• Developing and improving foundational motor skills
  • Coordinating different groups of muscles for those who may struggle with everyday activities
  • Improving blood flow to the heart and throughout the body (especially helpful for kids who have a single ventricle)

How much exercise should my child with CHD get?

The American Heart Association (AHA) outlines these daily activity recommendations for all kids, which also applies to most kids with CHD:

  • Kids ages 3 to 5: 3 hours of active play every day
  • Kids age 6 to 17: 1 hour of moderate to vigorous activity every day, plus muscle strengthening 3 times a week

But Dr. Hansen believes that any physical activity is better than none.

"It's okay not to meet the full recommendations. Just taking steps in the right direction is great. Everything counts, including taking the stairs instead of the elevator," Dr. Hansen says.

While younger kids can get a lot of activity through unstructured play, older kids often need more guidelines and structure. Here are a few tips on how to motivate your child to exercise.

Setting exercise goals for kids with CHD

Not every kid with CHD will be like five-time Olympic gold medalist in half-pipe snowboarding, Shaun White, who was born with tetralogy of Fallot. But anyone can set goals and work towards them.

"The end goal may or may not be playing a team sport. What's more important is to develop the skills and habits of being active and to set goals. I encourage kids and families to be open-minded and find something that feels fun or has a social aspect, like a dance or fitness class," Dr. Hansen says.

Goals for children with CHD can widely vary, including:

  • Having the strength to open a jar of jam after weeks of being on ECMO
  • Being able to climb the two flights of stairs at school without getting winded
  • Going on regular walks
  • Doing fun at-home exercises together as a family
  • Being able to participate in an after-school sports program
  • Returning to the swim team after having restrictive cardiomyopathy
Kids who have CHD need the chance to overcome challenges, just like other kids. It's so powerful to see a parent watch their kid work towards and meet their goals, get stronger and be able to do things they never thought they could do. Setting exercise goals and building habits to get to those goals provides kids that opportunity.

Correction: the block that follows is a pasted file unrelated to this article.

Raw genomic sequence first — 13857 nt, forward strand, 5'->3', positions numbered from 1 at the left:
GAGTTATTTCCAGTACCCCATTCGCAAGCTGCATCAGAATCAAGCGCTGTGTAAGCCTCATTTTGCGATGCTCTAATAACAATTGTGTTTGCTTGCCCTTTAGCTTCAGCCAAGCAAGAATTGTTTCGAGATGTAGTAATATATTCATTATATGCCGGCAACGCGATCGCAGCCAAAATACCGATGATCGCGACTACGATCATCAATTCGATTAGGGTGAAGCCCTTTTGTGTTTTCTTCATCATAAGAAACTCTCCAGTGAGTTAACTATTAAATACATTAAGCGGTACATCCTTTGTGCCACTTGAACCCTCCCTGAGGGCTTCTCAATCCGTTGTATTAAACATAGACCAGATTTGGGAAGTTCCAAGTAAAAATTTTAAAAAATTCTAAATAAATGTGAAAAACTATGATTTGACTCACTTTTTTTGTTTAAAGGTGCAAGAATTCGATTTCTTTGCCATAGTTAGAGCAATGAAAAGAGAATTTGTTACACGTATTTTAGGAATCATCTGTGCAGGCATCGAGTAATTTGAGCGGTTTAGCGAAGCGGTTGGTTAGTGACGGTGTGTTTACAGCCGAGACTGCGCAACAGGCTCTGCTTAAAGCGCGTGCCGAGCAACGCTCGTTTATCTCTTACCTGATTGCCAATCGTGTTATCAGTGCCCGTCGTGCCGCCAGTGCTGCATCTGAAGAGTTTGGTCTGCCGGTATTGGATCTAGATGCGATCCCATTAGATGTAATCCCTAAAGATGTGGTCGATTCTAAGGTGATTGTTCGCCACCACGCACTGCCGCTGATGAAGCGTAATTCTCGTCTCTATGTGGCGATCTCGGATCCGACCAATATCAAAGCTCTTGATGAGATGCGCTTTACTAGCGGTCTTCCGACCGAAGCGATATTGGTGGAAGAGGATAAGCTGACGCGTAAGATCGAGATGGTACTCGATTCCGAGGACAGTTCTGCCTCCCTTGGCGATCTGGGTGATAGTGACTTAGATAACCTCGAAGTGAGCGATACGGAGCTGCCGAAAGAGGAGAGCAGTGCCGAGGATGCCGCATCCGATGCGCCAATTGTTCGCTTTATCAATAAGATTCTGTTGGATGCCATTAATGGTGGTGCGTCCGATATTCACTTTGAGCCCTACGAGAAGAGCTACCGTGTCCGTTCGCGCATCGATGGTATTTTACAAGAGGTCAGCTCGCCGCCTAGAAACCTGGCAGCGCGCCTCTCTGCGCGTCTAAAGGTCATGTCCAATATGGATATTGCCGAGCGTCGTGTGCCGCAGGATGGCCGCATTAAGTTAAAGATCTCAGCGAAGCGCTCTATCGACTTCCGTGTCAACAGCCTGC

Katie Hansen, M.D.

How could my child with CHD benefit from an exercise cardiologist?

The field of pediatric exercise cardiology is growing, as more and more people realize just how many ways a child with CHD can benefit from being active. But still, only 1 in 5 children with CHD get medical advice on physical activity.

"General cardiologists have to fit so much into a regular visit. It can be hard for them to really dive into exercise and exercise habits. But during a visit that's focused purely around activity, I can explore exercise history, fears, obstacles, resources – everything that might contribute to a child's ability to develop healthy exercise habits and experience the social, emotional and physical benefits," Dr. Hansen says.

Dr. Hansen is excited about a growing body of research to learn more about certain conditions that could help her further tailor activity recommendations – and help more children with CHD thrive well into adulthood.

"I want to help kids build a narrative about themselves as someone who's been through something incredibly hard and to see that as one of their superpowers. By reaping all the benefits of an active life, I want to help them see themselves as the hero of their own story," Dr. Hansen says.

Learn more

As one of the nation's top pediatric cardiology programs, our compassionate experts at The Heart Center at Children's Health care for all children's heart conditions, from congenital heart defects to heart disease.